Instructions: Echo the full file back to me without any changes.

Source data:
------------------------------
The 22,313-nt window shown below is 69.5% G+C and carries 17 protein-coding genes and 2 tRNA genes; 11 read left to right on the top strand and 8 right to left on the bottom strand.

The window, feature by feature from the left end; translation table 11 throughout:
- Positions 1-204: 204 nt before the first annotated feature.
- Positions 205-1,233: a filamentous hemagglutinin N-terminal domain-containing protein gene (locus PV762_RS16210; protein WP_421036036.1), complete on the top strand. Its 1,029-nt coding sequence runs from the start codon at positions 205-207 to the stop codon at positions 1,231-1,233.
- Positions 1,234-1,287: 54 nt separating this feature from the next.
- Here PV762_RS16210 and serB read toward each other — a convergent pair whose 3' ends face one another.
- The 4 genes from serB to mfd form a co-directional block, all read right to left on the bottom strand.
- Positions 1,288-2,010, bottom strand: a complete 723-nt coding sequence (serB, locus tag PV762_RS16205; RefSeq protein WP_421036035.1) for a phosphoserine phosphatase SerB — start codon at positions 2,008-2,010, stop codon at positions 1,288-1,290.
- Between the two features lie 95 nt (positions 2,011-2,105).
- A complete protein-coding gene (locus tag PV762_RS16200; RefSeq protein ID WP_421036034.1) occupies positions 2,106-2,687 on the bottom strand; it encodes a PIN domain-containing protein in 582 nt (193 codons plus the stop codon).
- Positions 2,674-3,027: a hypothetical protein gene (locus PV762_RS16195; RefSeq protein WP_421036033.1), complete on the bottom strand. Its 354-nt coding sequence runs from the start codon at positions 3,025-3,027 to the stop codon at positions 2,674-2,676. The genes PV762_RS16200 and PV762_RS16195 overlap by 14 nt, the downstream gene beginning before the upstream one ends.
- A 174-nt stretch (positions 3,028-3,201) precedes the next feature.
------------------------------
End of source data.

The 22,313-nt window shown below is 69.5% G+C and carries 17 protein-coding genes and 2 tRNA genes; 11 read left to right on the top strand and 8 right to left on the bottom strand.

The window, feature by feature from the left end; translation table 11 throughout:
- Positions 1-204: 204 nt before the first annotated feature.
- Positions 205-1,233: a filamentous hemagglutinin N-terminal domain-containing protein gene (locus PV762_RS16210; protein WP_421036036.1), complete on the top strand. Its 1,029-nt coding sequence runs from the start codon at positions 205-207 to the stop codon at positions 1,231-1,233.
- Positions 1,234-1,287: 54 nt separating this feature from the next.
- Here PV762_RS16210 and serB read toward each other — a convergent pair whose 3' ends face one another.
- The 4 genes from serB to mfd form a co-directional block, all read right to left on the bottom strand.
- Positions 1,288-2,010, bottom strand: a complete 723-nt coding sequence (serB, locus tag PV762_RS16205; RefSeq protein WP_421036035.1) for a phosphoserine phosphatase SerB — start codon at positions 2,008-2,010, stop codon at positions 1,288-1,290.
- Between the two features lie 95 nt (positions 2,011-2,105).
- A complete protein-coding gene (locus tag PV762_RS16200; RefSeq protein ID WP_421036034.1) occupies positions 2,106-2,687 on the bottom strand; it encodes a PIN domain-containing protein in 582 nt (193 codons plus the stop codon).
- Positions 2,674-3,027: a hypothetical protein gene (locus PV762_RS16195; RefSeq protein WP_421036033.1), complete on the bottom strand. Its 354-nt coding sequence runs from the start codon at positions 3,025-3,027 to the stop codon at positions 2,674-2,676. The genes PV762_RS16200 and PV762_RS16195 overlap by 14 nt, the downstream gene beginning before the upstream one ends.
- A 174-nt stretch (positions 3,028-3,201) precedes the next feature.